Deliberate reuse of sites

Deliberate reuse of sites

Some sites are damaged by their deliberate use and reuse. Although, at first glance, this may seem to be an issue of awareness, in many cases, those occupying sites are only too aware of their historic importance. For example, a group that occupied the historic Great Umayyad Mosque in Aleppo, Syria, part of the World Heritage site, caused damage to the site (before it was then heavily damaged in later fighting).

The deliberate military use of sites encompasses the erection of fortifications and trenches, military buildings, and the planting of landmines. The site of Carchemish in southern Turkey was mined in World War II: the mines were only removed in 2011 (examined by Cunliffe 2016). Sites are also reused by desperate refugees (internally displaced persons, or IDPs) looking for shelter. During the fighting in Syria, there have been numerous reports of reoccupation of ancient tombs and villages built and abandoned more than a thousand years ago, for example. This reuse frequently heavily damages sites.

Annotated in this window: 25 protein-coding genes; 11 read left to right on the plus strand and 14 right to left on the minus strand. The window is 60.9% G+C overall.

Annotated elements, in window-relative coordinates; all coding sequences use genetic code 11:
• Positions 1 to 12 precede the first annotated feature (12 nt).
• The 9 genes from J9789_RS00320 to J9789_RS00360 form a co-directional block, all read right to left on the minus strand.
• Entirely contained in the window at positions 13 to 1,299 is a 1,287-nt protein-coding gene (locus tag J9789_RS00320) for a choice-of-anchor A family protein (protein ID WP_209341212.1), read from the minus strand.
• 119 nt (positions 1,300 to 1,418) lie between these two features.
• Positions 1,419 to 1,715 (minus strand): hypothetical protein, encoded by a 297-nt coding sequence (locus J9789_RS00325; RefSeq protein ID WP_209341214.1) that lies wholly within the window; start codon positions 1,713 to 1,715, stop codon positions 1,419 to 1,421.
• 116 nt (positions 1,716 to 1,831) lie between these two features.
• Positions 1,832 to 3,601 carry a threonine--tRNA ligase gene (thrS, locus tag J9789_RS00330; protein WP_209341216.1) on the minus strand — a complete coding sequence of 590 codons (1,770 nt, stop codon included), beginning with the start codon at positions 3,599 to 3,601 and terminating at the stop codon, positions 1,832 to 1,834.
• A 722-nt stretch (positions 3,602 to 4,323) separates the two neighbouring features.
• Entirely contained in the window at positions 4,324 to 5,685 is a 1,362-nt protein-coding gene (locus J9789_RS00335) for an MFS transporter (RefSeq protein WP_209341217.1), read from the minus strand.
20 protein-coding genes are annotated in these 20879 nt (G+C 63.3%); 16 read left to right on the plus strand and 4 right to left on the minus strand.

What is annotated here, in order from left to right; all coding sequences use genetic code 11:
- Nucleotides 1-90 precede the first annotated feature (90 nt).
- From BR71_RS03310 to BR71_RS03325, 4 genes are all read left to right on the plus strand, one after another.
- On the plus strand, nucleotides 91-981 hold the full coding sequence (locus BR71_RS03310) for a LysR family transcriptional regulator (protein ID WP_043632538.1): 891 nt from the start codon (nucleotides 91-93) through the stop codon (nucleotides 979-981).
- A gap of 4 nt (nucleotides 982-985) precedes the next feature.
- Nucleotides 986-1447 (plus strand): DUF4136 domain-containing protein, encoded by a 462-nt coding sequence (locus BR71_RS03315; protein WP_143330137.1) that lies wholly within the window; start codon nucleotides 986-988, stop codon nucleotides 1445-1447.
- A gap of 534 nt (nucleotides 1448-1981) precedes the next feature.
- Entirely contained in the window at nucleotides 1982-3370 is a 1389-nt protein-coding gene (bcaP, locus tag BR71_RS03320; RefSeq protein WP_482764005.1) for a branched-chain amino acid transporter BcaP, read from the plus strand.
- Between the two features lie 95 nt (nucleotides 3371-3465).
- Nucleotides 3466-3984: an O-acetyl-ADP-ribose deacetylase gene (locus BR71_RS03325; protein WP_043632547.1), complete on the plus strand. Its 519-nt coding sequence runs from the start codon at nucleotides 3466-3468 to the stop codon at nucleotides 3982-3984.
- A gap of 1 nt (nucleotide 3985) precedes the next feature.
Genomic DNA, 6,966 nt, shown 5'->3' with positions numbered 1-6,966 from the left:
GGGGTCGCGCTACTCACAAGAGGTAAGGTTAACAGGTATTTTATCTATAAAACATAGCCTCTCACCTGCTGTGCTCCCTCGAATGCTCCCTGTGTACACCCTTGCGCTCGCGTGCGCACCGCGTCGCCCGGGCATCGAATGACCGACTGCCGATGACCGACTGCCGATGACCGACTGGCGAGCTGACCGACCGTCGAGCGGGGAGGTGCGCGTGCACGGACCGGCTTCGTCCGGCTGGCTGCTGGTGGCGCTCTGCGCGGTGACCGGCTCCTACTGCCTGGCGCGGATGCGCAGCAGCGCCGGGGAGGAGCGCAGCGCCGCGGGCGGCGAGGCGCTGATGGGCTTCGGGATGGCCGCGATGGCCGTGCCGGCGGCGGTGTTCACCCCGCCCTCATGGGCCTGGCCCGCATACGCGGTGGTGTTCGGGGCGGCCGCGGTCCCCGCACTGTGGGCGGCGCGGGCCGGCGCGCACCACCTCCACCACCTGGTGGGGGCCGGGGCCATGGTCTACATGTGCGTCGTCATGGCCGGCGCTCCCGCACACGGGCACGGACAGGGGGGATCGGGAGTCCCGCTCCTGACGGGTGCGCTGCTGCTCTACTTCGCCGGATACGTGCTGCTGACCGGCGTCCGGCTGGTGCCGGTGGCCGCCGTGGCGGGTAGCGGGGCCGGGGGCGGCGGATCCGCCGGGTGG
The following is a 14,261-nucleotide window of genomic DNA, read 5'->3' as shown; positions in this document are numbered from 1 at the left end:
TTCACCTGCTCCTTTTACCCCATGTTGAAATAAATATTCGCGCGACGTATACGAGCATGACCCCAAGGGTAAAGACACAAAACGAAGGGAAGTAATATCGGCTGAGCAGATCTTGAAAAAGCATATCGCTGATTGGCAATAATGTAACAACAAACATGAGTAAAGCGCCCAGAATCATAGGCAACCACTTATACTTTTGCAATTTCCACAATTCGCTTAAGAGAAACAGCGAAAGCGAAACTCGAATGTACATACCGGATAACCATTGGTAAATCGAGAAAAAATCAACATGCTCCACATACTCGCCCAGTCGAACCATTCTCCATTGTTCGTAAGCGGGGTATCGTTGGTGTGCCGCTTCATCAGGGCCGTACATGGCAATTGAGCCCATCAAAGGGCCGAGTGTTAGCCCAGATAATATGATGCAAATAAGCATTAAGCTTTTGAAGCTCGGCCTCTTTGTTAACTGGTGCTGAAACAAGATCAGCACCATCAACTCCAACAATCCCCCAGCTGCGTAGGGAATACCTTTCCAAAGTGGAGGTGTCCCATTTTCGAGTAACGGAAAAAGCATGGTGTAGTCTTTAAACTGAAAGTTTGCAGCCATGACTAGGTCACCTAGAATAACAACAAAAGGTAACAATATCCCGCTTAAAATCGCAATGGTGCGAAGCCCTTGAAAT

Mitigation: In the case of IDPs, desperation cannot be mitigated: all that we can do is remember the very human cost of war, and assist the delivery of aid wherever possible. However, in cases of deliberate unnecessary use, we can work to raise awareness of the protection granted to such sites by international law. A number of studies are now ongoing (watch this space!) to examine the types and extent of such damage, to better understand the cost and methods of mitigation. The armed forces, emergency responders, and heritage professionals all need to be aware of the risks posed by armed conflict, of the laws that protect it, and to prepare for it accordingly.

Photo: Military fortifications at the Tentative World Heritage site of Apamea, built 2012.
Image: CNES, Airbus, via Google Earth. 02 May 2014

Read the NPR article on Syrian reoccupation of ancient tombs in our Media Library (opens pdf)

See the UNOSAT satellite imagery analysis of damage to the Ancient Villages of Northern Syrian World heritage site on their website

Read more about the protection granted to sites under international law in our Law Library

Share this article:

Scroll to Top